The data analysts are also consumers of that data but they’re using it more like an ad hoc to answer questions for the business, but they’re not actually building decision engines for predictive applications. So, the more sophisticated type model-building is the realm of data scientists, whereas data analysts are more about figuring out what the data says and getting that information to the decision makers across the organization. 

Data analysts write SQL queries, create data visualizations and dashboards but it’s generally always the simpler type of analytical work compared to the work of a data scientist.

If you’ve made it to this point and you find yourself leaning more towards the data scientist role, then you’ll probably love a recent video I just did on the data science career path and all of the killer opportunities available upon it. Check it out here.

Your Earning Capacity

In all honesty, there is a lot of BS out there about how much you’ll make in these roles, but I just did the research over on Indeed for average salaries in the US, and this is what I found:

Data Engineers are making between $60k – $75k per year, Data Scientists are in the $75k – $120k per year range and Data Analysts make between $60k – $75k per year.

Just know that these are just the average compensation…so with either of these roles, there are multiple ways to evolve into multiple six-figure compensation packages.

I’ll tell ya more about that in a second…Let’s first discuss personality.

Your Personality

It may seem odd to talk about your personality when we are discussing whether you should choose to be a data engineer, a data scientist, or a data analyst. But honestly, YOU MATTER. 

Here’s the deal: you can get all the data scientist or all the data engineering skills you want, but when the rubber hits the road and it’s time for you to work in that capacity, if that role is not compatible with your personality type, it DOES NOT MATTER how much money they throw at you, you’re not gonna be happy doing that. 

If you’re not happy doing that work, you’re not going to thrive as a professional and you’re not going to serve in your highest capacity as a human being. So, you want to make sure that the work you do on a daily basis is not only in support of the company you work for, but in support of your constitutional makeup – your personality, your mission in life and what you’re really passionate about. Going after these roles just because you have tech skills and there’s great pay may be a little short-sighted in the end. 

I know because I did that back in 2012…

When I had the skills and opportunities, I realized that I would not enjoy being a data scientist AT ALL. I need to do something where I can see a visceral positive impact from my work. I need to feel like I am having a positive impact on the lives of others – and in order to feel that, I need to be in a lot closer contact with people than a data scientist role can offer me. 

So, instead of going for that second interview with Facebook for a data implementation position, I literally chose to move to Thailand and boot-strap my own online data business from almost scratch. That was almost 8 years ago and we’re WAY past the bootstrap phase now – but I am a data entrepreneur personality type. And I have been able to use my data science skills to impact the lives of millions of people since then – while earning great money.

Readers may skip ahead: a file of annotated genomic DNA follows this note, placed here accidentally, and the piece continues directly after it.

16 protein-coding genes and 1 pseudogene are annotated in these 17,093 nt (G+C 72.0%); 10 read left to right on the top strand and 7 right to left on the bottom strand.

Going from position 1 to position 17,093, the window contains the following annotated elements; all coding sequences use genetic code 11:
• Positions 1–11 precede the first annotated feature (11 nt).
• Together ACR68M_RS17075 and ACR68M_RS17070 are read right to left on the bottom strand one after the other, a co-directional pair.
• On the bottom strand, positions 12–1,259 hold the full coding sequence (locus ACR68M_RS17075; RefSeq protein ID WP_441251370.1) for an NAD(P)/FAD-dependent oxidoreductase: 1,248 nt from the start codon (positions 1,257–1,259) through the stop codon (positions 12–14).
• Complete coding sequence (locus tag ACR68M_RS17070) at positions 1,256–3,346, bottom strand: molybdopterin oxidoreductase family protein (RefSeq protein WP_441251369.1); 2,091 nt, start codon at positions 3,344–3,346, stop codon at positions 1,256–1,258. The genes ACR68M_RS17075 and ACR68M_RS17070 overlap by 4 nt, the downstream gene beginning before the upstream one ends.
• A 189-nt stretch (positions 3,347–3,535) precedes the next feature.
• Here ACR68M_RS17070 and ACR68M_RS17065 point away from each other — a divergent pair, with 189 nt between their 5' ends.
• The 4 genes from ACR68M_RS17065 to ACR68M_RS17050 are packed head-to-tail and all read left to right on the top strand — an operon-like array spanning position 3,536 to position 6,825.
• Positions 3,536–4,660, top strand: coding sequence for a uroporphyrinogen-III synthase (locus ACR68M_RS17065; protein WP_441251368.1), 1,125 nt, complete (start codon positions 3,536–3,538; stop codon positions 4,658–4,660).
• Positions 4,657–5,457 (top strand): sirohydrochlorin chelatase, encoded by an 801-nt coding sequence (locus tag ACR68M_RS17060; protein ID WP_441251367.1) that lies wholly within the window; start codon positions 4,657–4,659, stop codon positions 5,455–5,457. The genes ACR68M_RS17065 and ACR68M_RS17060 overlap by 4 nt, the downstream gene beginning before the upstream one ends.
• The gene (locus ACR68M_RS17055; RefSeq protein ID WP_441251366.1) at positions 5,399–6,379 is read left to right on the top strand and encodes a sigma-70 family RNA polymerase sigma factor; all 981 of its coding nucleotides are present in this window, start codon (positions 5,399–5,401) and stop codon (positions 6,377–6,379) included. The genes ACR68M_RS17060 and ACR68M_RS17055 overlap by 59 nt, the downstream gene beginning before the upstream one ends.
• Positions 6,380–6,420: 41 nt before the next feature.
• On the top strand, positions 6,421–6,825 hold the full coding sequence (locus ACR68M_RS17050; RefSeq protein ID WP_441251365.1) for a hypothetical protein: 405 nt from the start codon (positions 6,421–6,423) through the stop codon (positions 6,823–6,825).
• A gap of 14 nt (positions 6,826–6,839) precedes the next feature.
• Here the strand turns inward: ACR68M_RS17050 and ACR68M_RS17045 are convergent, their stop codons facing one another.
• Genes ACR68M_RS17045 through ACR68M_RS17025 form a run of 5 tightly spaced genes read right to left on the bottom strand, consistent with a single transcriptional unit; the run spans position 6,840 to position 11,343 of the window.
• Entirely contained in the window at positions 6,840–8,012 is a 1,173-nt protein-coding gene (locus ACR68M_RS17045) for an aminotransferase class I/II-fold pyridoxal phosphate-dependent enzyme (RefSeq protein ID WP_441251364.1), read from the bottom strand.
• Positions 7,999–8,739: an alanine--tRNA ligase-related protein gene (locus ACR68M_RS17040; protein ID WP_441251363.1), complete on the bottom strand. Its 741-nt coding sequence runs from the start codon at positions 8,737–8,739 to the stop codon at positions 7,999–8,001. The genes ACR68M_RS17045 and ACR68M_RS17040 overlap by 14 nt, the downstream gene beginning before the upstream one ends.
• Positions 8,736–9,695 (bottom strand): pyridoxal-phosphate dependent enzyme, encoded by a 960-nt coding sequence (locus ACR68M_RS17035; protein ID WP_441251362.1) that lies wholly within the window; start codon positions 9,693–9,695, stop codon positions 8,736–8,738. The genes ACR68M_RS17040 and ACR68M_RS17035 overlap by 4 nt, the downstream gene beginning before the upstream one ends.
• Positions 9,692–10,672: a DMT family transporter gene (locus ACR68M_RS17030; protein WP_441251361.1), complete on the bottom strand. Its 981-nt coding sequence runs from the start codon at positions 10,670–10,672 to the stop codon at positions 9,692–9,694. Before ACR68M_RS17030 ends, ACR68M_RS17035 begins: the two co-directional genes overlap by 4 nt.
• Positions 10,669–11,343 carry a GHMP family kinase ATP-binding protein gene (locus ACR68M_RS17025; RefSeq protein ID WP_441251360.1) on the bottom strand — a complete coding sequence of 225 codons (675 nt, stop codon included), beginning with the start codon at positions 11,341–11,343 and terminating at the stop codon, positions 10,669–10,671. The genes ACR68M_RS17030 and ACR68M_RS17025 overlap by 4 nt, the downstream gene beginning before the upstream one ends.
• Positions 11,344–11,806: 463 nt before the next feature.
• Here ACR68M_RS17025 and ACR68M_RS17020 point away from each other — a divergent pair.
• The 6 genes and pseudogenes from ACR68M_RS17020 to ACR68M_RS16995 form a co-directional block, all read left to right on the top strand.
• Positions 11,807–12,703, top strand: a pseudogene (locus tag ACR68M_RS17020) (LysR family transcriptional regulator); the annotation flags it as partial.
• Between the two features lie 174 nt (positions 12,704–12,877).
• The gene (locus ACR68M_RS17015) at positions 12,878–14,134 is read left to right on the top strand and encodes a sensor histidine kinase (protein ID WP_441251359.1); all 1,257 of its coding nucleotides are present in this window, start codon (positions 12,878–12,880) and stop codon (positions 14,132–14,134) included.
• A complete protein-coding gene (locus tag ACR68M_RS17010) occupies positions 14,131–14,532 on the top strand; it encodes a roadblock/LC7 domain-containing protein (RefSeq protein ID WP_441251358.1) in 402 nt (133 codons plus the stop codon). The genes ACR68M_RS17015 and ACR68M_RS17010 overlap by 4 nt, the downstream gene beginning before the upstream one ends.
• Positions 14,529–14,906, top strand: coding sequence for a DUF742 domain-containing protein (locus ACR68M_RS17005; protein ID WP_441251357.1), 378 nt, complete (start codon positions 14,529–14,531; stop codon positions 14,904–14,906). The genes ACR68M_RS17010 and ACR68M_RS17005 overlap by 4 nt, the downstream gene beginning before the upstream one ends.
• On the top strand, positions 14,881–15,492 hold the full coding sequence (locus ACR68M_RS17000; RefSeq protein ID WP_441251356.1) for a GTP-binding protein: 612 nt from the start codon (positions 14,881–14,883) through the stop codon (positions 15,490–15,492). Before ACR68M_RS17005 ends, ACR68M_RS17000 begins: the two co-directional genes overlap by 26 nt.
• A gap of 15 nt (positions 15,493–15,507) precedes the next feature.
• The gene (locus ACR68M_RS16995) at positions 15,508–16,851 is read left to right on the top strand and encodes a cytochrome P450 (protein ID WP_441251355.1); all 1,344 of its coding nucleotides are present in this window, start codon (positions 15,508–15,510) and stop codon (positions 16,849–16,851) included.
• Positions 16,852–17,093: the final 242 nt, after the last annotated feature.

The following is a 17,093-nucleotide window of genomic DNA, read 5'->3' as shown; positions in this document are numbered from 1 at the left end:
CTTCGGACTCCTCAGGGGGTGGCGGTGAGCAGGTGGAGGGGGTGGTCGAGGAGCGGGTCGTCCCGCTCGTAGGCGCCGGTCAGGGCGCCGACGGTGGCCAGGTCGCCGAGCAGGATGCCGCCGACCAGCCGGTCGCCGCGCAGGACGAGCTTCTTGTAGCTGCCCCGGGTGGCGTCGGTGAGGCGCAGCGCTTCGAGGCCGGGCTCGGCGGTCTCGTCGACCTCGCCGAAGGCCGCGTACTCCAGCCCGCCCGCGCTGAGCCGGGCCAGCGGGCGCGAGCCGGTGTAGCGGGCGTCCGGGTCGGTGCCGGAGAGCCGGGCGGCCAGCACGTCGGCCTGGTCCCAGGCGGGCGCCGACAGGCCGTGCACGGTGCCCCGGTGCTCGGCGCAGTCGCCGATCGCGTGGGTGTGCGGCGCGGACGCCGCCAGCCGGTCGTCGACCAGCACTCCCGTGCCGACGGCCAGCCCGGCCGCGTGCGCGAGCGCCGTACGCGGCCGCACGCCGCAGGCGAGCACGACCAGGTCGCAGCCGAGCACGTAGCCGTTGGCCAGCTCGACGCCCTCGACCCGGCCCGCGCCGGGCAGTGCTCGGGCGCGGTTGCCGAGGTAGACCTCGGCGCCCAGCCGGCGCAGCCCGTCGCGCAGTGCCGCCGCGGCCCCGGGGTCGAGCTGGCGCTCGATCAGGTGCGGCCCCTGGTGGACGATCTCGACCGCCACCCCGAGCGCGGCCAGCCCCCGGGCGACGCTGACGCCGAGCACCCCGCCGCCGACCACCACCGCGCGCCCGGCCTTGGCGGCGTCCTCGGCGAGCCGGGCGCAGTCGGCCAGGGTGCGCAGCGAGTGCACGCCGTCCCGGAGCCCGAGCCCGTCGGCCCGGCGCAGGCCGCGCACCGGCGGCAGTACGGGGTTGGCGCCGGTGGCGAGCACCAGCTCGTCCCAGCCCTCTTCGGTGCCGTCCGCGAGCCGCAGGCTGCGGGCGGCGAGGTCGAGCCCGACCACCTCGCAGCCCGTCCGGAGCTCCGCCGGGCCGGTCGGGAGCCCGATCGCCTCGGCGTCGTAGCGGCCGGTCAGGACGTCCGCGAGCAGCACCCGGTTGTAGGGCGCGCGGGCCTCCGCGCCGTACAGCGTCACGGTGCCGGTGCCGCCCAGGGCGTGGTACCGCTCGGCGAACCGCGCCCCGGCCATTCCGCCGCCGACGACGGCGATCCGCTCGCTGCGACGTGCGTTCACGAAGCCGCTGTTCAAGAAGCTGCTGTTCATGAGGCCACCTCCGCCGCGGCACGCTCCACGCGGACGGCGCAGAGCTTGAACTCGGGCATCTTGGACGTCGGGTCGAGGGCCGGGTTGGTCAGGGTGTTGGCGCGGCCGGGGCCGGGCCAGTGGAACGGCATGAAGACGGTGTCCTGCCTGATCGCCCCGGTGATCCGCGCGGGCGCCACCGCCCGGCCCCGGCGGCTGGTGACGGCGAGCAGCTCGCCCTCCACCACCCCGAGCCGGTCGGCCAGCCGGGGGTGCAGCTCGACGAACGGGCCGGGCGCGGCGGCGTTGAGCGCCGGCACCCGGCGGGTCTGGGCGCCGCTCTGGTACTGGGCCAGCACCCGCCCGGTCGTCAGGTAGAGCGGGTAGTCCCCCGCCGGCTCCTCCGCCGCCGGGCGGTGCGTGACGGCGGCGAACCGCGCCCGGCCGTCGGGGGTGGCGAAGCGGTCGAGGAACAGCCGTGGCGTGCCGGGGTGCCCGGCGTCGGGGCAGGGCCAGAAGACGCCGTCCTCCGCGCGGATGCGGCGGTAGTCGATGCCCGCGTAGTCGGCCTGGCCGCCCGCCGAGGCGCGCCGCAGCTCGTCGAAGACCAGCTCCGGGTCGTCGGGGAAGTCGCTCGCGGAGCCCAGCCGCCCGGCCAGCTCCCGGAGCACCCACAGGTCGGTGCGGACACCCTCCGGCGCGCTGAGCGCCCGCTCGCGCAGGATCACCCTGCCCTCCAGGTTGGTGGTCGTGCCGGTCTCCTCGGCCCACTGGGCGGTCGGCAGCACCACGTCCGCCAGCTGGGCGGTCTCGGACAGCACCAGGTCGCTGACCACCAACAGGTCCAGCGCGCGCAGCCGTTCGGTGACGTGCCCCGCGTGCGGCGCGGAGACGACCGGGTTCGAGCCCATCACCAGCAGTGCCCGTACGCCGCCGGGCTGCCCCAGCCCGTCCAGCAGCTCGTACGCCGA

So the thing is: Thinking of this in terms of “Do I become a data analyst, a data engineer or a data scientist?” is limited thinking – you have far more opportunity in the data field that’s available to you than just these roles. And, you can take a much more direct path to the top once you understand how to leverage your skillsets, your talents, your personality and your passions in order to serve in a capacity where you’ll thrive. That’s why I’m encouraging you to take the data superhero quiz.

It’s a free and super-fun 45-second quiz that’s all about you and how your personality type aligns with the very best career path for you. It’s fun, free and it will provide you personalized data career recommendations, complete with potential roles that fit your unique skills and passions, as well as salaries associated with those roles. 

Take the Data Superhero Quiz today!

Oh and – if you liked this article about data analyst vs data scientist vs data engineer, go ahead and show the love by sharing it and leaving a comment telling me which of these 3 roles seemed the best fit for you and why. 

NOTE: This description contains affiliate links that allow you to find the items mentioned in this article at no cost to you. While this blog may earn minimal sums when the reader uses the links, the reader is in NO WAY obligated to use these links. Thank you!

Lillian Pierson, P.E.

Lillian Pierson is a CEO & data leader that supports data professionals to evolve into world-class leaders & entrepreneurs. To date, she’s helped educate over 1.3 million data professionals on AI and data science. Lillian has authored 6 data books with Wiley & Sons Publishers as well as 8 data courses with LinkedIn Learning. She’s supported a wide variety of organizations across the globe, from the United Nations and National Geographic, to Ericsson and Saudi Aramco, and everything in between. She is a licensed Professional Engineer, in good standing. She’s been a technical consultant since 2007 and a data business mentor since 2018. She occasionally volunteers her expertise in global summits and forums on data privacy and ethics.

Leave a Reply

This site uses Akismet to reduce spam. Learn how your comment data is processed.